Post-colonial Britain has been shaped by the ideologies, structures and ideas which have stemmed from the Age of Empire. The arrival of the Windrush generation in the 1940s irrevocably changed Britain. The thousands of Caribbean migrants brought with them new conceptions of what it meant to be British; signalling a move away from being defined as racially white. Louise Bennett famously labelled Windrush “colonisation in reverse” and to this day we are still grappling with the task of creating a new, post-imperial Britain.
The most striking example of how, as a nation, we are still intrinsically bound to our imperial past is the issue of racism. Undoubtedly, over the last few decades, things have improved drastically for members of the Windrush generation; the various race relations acts have made it easier for people of colour to integrate into public life.
However, racism is still prevalent in the UK. Cultural disorientation brought about by immigration from the old British Empire and the quest for a post-imperial identity has fostered hostility and division. Immigrants have been demonised, seen as the “other”; much in the same way as they were at the time of the Empire itself. Institutionalised racism has manifested itself for decades since the end of Empire. Famously, Enoch Powell’s “Rivers of Blood” speech gave a voice to those fearful of mass migration from the colonies. Anti-immigration rhetoric has since been weaponised, employed to foster a sense of anger and betrayal to fuel ugly forms of populism.
To this day, the Windrush generation have been demonised and treated with contempt; Hostile Environment policies have discriminated against black British citizens, denying them healthcare, classing them as illegal immigrants and wrongly deporting them. The demonisation of Black immigrants has singled them out as the “other” a group who may live in Britain but who themselves are not truly British. This idea of the “other” is a blatant reminder of the Age of Empire where native people were routinely perceived as uncivilised, backwards and violent people.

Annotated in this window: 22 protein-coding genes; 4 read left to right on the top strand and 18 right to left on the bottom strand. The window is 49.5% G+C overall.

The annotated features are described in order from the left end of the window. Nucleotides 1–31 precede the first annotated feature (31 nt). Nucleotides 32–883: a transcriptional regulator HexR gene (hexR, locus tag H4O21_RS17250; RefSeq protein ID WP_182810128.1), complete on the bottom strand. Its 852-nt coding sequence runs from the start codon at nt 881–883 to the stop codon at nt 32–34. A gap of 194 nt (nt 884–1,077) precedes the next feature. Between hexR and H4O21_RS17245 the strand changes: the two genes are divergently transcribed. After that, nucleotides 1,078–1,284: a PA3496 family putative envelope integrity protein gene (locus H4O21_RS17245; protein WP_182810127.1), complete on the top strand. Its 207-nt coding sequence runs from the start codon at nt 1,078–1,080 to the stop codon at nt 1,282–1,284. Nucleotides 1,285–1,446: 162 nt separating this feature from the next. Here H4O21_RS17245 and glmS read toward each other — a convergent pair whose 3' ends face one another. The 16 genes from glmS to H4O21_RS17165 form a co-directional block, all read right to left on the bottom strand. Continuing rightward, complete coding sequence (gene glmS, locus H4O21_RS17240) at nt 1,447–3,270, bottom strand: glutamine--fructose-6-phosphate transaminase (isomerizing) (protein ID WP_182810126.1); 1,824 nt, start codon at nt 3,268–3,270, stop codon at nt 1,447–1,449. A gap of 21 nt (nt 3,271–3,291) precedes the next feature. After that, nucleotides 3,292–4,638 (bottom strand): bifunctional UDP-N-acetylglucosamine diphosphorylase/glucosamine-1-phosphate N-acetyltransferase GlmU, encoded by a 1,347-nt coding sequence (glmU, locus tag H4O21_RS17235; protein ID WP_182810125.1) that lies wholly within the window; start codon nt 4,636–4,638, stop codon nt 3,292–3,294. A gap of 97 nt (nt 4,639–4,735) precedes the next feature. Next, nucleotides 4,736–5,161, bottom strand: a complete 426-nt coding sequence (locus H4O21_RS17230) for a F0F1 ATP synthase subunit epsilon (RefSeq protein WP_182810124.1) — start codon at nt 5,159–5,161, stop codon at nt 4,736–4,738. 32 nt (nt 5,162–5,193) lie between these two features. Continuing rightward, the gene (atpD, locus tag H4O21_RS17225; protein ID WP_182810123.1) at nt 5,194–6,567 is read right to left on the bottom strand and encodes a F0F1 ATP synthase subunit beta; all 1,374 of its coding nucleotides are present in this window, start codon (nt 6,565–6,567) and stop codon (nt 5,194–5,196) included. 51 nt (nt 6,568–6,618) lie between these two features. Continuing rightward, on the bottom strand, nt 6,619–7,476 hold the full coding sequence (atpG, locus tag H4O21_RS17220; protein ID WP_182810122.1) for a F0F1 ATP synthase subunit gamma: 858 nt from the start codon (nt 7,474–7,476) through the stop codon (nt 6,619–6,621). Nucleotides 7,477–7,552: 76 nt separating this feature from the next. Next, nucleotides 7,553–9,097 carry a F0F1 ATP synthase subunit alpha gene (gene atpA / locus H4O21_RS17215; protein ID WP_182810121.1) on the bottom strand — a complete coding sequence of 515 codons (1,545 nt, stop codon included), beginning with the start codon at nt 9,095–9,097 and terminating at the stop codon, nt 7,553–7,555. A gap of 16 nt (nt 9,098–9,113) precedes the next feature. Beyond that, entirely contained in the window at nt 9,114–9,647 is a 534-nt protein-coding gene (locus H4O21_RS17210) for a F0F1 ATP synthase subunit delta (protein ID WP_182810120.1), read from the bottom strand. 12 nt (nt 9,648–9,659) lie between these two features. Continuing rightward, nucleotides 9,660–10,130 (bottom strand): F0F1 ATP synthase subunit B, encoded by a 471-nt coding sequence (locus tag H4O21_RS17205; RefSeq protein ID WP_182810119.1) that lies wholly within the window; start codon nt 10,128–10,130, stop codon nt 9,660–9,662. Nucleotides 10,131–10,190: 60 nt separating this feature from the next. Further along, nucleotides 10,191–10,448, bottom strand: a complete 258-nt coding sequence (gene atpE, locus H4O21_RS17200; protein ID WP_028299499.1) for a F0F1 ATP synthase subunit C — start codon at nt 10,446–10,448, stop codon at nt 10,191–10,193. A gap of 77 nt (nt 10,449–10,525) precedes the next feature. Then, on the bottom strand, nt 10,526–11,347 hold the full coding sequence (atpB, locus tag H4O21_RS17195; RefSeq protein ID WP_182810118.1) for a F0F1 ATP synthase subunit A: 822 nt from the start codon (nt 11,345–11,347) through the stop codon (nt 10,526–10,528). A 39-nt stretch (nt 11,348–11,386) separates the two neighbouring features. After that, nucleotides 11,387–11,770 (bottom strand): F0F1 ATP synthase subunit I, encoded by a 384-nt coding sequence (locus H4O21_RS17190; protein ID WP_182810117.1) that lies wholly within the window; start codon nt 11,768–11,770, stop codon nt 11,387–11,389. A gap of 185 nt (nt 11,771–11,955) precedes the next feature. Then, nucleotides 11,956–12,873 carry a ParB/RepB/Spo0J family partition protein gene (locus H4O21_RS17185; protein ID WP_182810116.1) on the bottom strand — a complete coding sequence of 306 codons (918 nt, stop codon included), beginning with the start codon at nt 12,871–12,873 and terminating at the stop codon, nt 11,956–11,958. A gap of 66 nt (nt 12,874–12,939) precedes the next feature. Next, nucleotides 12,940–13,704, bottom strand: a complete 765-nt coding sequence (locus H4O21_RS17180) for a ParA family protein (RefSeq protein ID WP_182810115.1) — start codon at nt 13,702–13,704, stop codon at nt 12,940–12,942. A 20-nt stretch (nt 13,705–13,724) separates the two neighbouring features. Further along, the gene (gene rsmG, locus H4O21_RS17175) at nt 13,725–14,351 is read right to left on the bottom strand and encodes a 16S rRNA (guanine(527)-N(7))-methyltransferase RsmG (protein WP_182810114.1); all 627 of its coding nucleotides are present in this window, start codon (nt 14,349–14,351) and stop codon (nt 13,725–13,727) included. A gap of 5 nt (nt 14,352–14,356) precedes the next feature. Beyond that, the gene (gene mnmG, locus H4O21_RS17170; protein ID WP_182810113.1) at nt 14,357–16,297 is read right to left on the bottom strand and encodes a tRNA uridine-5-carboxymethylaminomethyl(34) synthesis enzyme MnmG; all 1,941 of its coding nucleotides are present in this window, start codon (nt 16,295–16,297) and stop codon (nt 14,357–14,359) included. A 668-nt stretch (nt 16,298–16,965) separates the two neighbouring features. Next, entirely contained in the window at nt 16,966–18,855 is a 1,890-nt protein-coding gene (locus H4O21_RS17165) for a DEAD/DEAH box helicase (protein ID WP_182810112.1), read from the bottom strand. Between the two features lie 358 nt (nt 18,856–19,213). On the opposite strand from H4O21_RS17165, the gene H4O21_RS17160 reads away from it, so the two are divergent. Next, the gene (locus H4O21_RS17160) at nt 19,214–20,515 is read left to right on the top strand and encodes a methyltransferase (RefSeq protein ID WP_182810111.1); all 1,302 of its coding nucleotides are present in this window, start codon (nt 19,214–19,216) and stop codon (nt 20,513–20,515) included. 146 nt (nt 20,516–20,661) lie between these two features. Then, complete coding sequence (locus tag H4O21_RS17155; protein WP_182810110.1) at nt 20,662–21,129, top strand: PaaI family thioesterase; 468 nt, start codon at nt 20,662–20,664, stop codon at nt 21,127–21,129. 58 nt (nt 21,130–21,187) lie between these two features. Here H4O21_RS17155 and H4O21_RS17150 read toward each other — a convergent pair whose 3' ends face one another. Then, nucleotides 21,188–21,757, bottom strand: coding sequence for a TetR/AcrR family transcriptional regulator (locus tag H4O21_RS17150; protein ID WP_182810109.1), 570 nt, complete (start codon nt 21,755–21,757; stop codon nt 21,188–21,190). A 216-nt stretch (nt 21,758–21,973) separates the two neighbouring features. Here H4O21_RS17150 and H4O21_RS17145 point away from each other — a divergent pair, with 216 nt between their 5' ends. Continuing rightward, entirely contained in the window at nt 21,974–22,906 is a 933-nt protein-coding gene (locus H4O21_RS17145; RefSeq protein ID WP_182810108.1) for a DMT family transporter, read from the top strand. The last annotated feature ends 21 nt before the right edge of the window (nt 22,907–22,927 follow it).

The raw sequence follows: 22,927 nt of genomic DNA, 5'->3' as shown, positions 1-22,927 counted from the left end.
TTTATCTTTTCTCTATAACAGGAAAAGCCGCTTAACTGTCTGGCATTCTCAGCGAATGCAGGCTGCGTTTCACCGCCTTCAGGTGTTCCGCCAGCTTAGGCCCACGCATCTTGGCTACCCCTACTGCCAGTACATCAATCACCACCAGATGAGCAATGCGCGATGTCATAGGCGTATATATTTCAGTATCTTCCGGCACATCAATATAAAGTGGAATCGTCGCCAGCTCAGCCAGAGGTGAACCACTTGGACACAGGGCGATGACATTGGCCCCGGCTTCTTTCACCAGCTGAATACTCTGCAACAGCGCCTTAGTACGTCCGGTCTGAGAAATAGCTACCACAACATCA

These assumptions have fuelled prejudices against black people and these stereotypes are reflected in official crime statistics today. Stop and Search statistics show that there were 4 stop and searches for every 1,000 White people, compared with 29 stop and searches for every 1,000 Black people. In addition, the Lammy Review showcased how despite making up just 14% of the population, BAME men and women make up 25% of prisoners.
The British Empire very much still exists in the realm of politics and remains a topic of much disagreement. The British Empire, in particular notions of power and prestige, have fed their way into mainstream political discourse. Jingoistic rhetoric is readily employed by politicians on the right to spawn a sense of pride and patriotism.
Despite its decline over half a century prior, Brexit epitomises the centrality of the British Empire to modern day understandings of British politics and identity. Gary Younge of The Guardian argues “the Brexit vote was certainly underpinned by a melancholic longing for a glorious past” and many journalists have coined the term Empire 2.0 to describe this phenomenon. Brexit “goes to the heart of Britain’s identify”, asserting claims of exceptionalism which Britain had lost in the post-imperial world yet is capable of rediscovering. The British Empire no longer exists, Britain is no longer the superpower it once was, but it is precisely this memory, this sense of what was and could be again which has underpinned Brexit.
Debates over how we, as a society, should remember the British Empire have been pivotal in post-imperial Britain. Empire still plays a crucial role in the construction of our identities; influencing what we choose to educate our children. Whereas many argue that it is our duty to educate people in British history others are concerned with the potential “white—washing” of history; rendering history to a celebration of the British Empire. Dr Andrea Major has coined the term “collective amnesia” to describe how the education system has overlooked the “levels of violence, exploitation and racism involved in many aspects of imperialism”.
The British Empire has, and continues to, shape modern British life. Although it would be inaccurate to say it still exists in a geo-political sense, or that it has as much real-world influence as it might have once had, the extent to which we are still living in a post-colonial age is clear. The social, political and economic effects of the Empire are still being felt by people in this country. Most importantly, the legacy of the British Empire has formed the basis of people’s identities and irrevocably changed the question of what it means to be British.